Neil Tappin walks through five key gear checks every golfers needs to make throughout the golfing season.
5 Golf Gear Checks Every Golfer Needs To Make
You’ve got a possible 14 clubs to choose from and countless other accessories to carry around with you during a round of golf, so it pays to make sure it’s all working exactly right for you.
Going through the points in this list once or twice a year will keep your golf bag fresh, clean and working as its best for you and your game.
Neil Tappin talks about 5 key golf gear checks every golfer should be making.
Checking exactly how far you can hit the ball with each of the clubs in your bag is something you should be looking to do at least once a year.
Pick a driving range near you that has good quality range balls, well defined targets and - if possible - ball tracking technology.
Focus purely on the carry distance of each club and this will give you a great idea of which club will help you carry hazards and approach greens when you're out on course.
Understanding these yardages will also allow you to check whether to have the correct distances between each club in the bag.
You don’t want two clubs doing the same thing in your bag and wasting a valuable space, so check all your clubs are gapped nicely between one another.
A common example of this is golfers who have a 5-iron and a 6-iron that go the same distance.
Having both of these clubs in the bag wastes a space and there are great equipment solutions out there to fill this gap more efficiently.
Related: Best Golf Hybrid Clubs
Going through this process at least once a year will allow you to check if any irons have got stronger or weaker as you’ve used them.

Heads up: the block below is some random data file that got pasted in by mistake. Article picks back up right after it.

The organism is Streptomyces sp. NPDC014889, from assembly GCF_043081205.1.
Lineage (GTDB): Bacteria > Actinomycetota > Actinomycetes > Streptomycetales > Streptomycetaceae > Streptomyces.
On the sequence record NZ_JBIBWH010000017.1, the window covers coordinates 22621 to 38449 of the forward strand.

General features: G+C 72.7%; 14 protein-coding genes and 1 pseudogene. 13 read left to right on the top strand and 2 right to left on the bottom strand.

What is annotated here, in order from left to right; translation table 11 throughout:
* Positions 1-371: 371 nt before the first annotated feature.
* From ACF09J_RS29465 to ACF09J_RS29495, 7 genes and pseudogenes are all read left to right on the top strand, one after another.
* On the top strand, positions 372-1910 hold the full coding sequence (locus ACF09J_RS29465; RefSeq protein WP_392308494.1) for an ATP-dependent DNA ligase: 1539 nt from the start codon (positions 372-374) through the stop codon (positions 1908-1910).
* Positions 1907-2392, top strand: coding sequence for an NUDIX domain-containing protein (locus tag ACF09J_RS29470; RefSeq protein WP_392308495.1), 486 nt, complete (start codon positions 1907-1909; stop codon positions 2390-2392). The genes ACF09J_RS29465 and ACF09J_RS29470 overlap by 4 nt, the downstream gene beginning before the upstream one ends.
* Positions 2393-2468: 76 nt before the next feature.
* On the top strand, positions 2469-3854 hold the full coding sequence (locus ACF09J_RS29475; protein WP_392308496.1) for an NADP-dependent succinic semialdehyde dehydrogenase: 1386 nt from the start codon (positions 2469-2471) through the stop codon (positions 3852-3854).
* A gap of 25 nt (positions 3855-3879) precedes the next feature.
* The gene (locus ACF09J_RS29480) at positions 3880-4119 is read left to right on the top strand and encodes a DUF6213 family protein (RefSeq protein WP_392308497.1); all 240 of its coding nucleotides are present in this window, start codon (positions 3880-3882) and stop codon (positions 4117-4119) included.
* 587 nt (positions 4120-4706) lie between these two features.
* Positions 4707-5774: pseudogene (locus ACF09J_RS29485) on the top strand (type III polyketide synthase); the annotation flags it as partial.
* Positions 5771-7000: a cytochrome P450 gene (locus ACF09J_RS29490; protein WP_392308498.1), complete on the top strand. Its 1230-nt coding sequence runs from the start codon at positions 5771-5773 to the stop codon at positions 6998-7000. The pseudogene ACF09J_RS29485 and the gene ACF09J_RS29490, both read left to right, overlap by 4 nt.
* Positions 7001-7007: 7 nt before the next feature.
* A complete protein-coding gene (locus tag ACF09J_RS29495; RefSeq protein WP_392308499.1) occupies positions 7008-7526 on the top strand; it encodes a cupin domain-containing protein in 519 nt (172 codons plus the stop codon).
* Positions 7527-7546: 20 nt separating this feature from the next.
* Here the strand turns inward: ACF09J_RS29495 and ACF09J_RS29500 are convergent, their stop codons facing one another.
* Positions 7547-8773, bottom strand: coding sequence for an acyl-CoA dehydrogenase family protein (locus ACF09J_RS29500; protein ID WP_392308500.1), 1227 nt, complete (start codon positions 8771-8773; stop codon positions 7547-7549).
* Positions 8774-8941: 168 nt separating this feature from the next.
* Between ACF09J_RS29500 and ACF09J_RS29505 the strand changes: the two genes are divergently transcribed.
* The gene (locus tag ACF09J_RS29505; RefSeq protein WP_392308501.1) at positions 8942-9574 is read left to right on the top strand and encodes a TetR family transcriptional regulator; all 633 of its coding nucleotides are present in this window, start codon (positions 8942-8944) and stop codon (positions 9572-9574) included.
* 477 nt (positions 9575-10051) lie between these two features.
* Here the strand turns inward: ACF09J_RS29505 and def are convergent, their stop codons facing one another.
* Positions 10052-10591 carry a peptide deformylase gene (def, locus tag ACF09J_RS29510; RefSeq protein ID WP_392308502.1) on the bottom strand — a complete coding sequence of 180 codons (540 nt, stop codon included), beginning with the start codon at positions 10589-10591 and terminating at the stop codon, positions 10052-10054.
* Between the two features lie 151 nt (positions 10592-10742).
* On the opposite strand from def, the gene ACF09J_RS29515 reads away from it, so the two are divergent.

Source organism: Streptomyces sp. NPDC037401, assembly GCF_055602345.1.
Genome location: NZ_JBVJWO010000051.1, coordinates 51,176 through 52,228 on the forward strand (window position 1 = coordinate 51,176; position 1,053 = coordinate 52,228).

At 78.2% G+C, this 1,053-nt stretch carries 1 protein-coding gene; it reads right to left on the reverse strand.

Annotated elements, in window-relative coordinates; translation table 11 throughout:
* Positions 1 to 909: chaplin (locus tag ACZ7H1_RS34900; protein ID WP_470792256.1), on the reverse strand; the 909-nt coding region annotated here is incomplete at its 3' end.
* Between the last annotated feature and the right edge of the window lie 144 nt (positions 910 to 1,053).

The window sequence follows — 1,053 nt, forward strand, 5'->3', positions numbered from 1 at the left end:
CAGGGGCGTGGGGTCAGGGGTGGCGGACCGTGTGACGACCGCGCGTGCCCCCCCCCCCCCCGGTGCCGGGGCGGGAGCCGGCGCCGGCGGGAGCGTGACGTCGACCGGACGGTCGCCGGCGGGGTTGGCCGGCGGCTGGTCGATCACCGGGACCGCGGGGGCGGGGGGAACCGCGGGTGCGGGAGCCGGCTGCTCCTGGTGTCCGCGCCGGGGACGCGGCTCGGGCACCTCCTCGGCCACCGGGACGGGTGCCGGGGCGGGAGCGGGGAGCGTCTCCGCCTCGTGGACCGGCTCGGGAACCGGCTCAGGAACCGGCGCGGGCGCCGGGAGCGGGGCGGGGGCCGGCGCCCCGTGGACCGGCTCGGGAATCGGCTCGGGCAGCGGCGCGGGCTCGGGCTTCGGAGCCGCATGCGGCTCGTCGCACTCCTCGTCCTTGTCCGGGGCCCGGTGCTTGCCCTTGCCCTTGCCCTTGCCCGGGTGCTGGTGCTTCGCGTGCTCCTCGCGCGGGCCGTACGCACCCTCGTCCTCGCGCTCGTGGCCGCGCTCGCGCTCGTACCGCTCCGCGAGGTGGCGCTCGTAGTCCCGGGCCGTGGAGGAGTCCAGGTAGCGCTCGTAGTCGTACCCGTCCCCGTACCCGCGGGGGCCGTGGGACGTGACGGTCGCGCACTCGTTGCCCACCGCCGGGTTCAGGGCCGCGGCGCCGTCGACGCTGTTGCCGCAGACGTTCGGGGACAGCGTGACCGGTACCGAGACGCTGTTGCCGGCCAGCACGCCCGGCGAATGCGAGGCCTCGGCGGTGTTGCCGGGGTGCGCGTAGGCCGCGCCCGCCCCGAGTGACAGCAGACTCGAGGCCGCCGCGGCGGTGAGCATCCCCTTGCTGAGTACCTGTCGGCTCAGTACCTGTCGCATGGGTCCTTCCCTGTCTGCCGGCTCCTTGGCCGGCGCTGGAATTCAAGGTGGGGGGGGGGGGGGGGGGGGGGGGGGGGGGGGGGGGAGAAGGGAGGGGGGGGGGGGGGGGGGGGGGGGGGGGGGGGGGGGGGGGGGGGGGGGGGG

Your grips are the only point of contact you have with the golf club, so making sure these are providing you plenty of traction through the swing is vital.
Grips that look aged - they often have a bit of a sheen to them - can be helped out with a good clean with hot, soapy water to give it some more life.
Related: Best Golf Grips (opens in new tab)
Over time, grips get dirty, tacky and greasy and will give your grips much less traction when you need them.
If a good clean doesn’t bring some life back into a shiny, old grip then it is probably time to get a new one.
This is a check and process worth going through at least once if not twice a year to make sure the grips are working for you throughout the season.
This is less about the state of the golf balls in your bag and more about organising all the makes and models of balls you may have picked up over the course of a season.
Across a golfing season, you’ll probably spend enough time searching for yours or a partner’s balls that you’ll pick up a few different makes and models.
Related: Best Golf Balls (opens in new tab)
Once a year or so, take all of the golf balls out of your bag and leave the balls out that you can’t imagine yourself actually teeing up on course.
They might be tired and scratched, or they might just be balls you know you don't like to use on course.
Once you’ve done this, identify the one make and model you really get on with - whichever ball offers you the best performance - and invest in a few more to add to the bag.
As you get used to playing with the same make and model of ball, you’ll find your short game especially should tighten up and become more consistent as you know how the ball with react.
As wedges get older and used more and more, it is only natural for them to offer less and less spin.
Depending on how many wedges you carry and how you use them, many golfers will find one wedge in particular gets especially worn down as they use it the most or exclusively out of bunkers a lot.